A version of this article originally appeared in the Exception magazine and is republished with permission.
Bailout? Rescue Package? Corporate Welfare? How are we to know which terms used by the media are true and which are spin?
SpinSpotter, a new online venture, is attempting to solve this perceived problem. As the video above argues, most people think the media is "one-sided" yet few journalists are concerned over their declining credibility (spin alert: the studies used in this video have no citations!). Spin in the media could hamper our ability to make sound decisions about our complicated world, according to the video. By spotting spin using the SpinSpotter service, we can "whip the media circus back in shape."
The goals of this site might seem worthy on face value. Users mark sections of online news stories that are biased and eventually publishers are shamed into eliminating spin. Those crafty journalists will no longer be able to dupe everyone into viewing the world through their lefty lenses (to give you a sense of SpinSpotter's bias, Jonah Goldberg, editor-at-large of National Review Online, is on the site's Journalism Advisory Board).
Yet it is doubtful that this service will change the way news is reported. Users need to install applications like the "spinoculars" to highlight sections of a story that are biased and to view the results of the other media watchdogs. Since this community is self-selecting, it will inherently reflect the biases of its own community. Readers without the SpinSpotter applications will have no idea stories are marked as biased. Stories are already quickly processed and critiqued by the blogeratti. By the time the SpinSpotters have their say, newshounds will have already jumped ahead to the next juicy story.
Furthermore, the goal of restoring "objective news" is fundamentally invalid. One person's bailout is another person's rescue package. The era of "just the facts" journalism is getting a lot more complicated. Americans are no longer dependent on their metropolitan newspaper's monopoly over what has happened and we are free to peruse multiple accounts of an event on the web. Online news comparisons help reveal how all journalists inevitably inject bias into the news, but that is only half the story.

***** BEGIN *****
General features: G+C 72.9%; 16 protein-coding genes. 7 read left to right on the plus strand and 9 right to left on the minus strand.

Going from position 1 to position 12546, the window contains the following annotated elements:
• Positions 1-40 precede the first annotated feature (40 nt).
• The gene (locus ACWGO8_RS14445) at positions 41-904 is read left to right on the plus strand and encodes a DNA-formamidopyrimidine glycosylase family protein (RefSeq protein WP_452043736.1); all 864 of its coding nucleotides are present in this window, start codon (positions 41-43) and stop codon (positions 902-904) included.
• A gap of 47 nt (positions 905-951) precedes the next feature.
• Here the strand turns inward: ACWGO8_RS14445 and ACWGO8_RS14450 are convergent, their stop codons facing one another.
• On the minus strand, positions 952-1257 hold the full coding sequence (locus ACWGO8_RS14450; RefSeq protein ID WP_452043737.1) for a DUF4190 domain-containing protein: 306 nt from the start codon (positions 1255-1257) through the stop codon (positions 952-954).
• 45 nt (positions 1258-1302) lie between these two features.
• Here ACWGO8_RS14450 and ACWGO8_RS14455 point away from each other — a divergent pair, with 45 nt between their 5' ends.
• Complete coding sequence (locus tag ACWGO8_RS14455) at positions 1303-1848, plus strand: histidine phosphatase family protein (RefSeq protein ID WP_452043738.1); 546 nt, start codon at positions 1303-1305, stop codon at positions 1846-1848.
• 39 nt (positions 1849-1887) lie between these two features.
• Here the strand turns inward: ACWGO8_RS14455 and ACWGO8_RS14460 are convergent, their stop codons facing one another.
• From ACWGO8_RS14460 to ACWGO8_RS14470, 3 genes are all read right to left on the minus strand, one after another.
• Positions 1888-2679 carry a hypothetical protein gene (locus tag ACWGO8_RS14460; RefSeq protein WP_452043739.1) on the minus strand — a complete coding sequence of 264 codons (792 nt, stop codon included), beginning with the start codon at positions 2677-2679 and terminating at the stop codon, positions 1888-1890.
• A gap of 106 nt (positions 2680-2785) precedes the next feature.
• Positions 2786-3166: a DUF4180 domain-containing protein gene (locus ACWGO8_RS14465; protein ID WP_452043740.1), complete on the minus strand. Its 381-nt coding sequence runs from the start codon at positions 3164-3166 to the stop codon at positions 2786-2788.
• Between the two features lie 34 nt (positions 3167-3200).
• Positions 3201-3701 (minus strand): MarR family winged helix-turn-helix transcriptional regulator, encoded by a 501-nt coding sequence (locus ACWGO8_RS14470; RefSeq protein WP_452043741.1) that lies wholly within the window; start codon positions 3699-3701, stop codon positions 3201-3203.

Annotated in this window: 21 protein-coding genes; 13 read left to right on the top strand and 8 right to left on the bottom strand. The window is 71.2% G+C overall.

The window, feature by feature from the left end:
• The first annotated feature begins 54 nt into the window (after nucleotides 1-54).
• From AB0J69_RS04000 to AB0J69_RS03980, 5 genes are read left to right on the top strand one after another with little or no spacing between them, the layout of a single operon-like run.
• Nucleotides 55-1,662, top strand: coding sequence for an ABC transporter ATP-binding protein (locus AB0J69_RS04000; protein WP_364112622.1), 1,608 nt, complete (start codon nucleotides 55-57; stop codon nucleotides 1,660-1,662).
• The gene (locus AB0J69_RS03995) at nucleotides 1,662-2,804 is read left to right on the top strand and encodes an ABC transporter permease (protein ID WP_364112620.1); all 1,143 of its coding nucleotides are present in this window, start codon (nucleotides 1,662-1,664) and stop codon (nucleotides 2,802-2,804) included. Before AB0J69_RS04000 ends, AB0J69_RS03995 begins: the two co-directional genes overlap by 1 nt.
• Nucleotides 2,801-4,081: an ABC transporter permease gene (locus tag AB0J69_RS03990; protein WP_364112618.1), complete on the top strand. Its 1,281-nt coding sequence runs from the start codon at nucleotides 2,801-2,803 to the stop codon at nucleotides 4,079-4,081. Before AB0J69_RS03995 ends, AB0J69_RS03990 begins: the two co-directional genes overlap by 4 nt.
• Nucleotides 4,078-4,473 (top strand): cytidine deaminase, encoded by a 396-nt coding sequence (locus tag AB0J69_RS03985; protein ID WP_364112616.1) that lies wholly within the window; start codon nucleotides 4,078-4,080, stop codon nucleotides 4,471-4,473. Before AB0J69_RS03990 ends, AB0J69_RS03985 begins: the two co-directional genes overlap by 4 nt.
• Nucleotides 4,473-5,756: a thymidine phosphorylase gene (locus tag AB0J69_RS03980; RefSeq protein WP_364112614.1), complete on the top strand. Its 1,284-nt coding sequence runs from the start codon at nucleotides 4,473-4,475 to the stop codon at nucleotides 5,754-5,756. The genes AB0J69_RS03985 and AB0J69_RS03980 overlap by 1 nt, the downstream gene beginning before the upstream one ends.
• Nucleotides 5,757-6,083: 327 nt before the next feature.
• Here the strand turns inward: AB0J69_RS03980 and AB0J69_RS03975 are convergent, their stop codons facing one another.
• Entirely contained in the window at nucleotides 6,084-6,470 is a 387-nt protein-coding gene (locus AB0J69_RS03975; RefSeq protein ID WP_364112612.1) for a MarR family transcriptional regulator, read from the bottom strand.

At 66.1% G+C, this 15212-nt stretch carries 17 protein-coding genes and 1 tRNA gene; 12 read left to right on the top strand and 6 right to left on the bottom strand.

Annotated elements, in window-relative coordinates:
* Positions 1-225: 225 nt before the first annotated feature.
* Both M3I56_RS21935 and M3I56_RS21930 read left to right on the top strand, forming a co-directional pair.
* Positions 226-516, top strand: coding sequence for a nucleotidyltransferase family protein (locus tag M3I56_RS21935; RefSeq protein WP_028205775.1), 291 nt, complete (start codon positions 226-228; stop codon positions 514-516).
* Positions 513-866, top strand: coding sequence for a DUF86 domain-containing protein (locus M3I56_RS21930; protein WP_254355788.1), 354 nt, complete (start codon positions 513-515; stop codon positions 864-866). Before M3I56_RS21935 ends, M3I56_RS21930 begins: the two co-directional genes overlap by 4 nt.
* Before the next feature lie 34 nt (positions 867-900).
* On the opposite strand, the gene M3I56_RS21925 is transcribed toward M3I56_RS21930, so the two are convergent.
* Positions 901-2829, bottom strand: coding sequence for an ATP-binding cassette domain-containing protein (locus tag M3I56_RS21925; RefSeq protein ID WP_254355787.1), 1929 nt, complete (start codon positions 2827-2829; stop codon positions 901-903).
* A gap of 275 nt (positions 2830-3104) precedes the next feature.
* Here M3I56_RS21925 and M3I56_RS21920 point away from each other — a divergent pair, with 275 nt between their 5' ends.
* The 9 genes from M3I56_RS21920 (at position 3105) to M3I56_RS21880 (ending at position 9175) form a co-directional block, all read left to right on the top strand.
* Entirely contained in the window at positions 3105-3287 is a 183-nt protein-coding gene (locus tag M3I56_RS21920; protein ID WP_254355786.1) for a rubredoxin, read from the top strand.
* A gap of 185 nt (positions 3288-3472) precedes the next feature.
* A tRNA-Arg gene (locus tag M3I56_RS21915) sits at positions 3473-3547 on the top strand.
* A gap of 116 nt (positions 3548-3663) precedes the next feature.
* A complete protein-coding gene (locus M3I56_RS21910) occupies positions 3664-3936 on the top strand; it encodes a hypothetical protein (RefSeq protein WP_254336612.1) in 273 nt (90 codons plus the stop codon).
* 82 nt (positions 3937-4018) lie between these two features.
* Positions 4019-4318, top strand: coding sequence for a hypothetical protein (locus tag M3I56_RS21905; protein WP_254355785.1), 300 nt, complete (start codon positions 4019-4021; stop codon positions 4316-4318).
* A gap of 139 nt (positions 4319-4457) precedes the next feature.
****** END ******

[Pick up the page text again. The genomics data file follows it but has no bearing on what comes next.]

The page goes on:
It is more likely that publishers tailor the bias of their reporting to cater to the political biases of their audiences, not the other way around, at least according to a recent study, "What Drives Media Slant? Evidence from U.S. Daily Newspapers"" (May 2007) by two University of Chicago professors, Matthew Gentzkow and Jesse Shapiro (for an explanation suitable to the layperson, we recommend the Economist's review of their paper). If the study is valid, then publishers are just trying to capitalize on the partisan demands of their readerships. Now that anyone can read news from anywhere online, newspaper competition has increased. Publications are probably going to become more partisan in the years ahead as each paper tries to win over audience niches that are more political than geographical.
But there is a problem now that people can solely read the news sites and blogs that reconfirm and validate their own biases. Liberal blogs only link to other liberal blogs and conservatives link to other conservative resources.
A better way to improve our public discourse is to create forums where people with different biases and views actually have a reason to interact with each other. This is one reason why we created the Exception magazine, a nonpartisan news site for people that are interested in getting a straight account of the events, but from multiple perspectives. When reporting the news, we try to present both sides as each would like to be represented, yet we are unafraid to conclude which view we think has more merit. Our audience is free and capable of choosing for themselves whether they agree with us. The inherent skepticism that Americans have over the media is a good thing in our opinion, not a symptom of a problem that can be solved by some well-financed website with a grudge against the New York Times.
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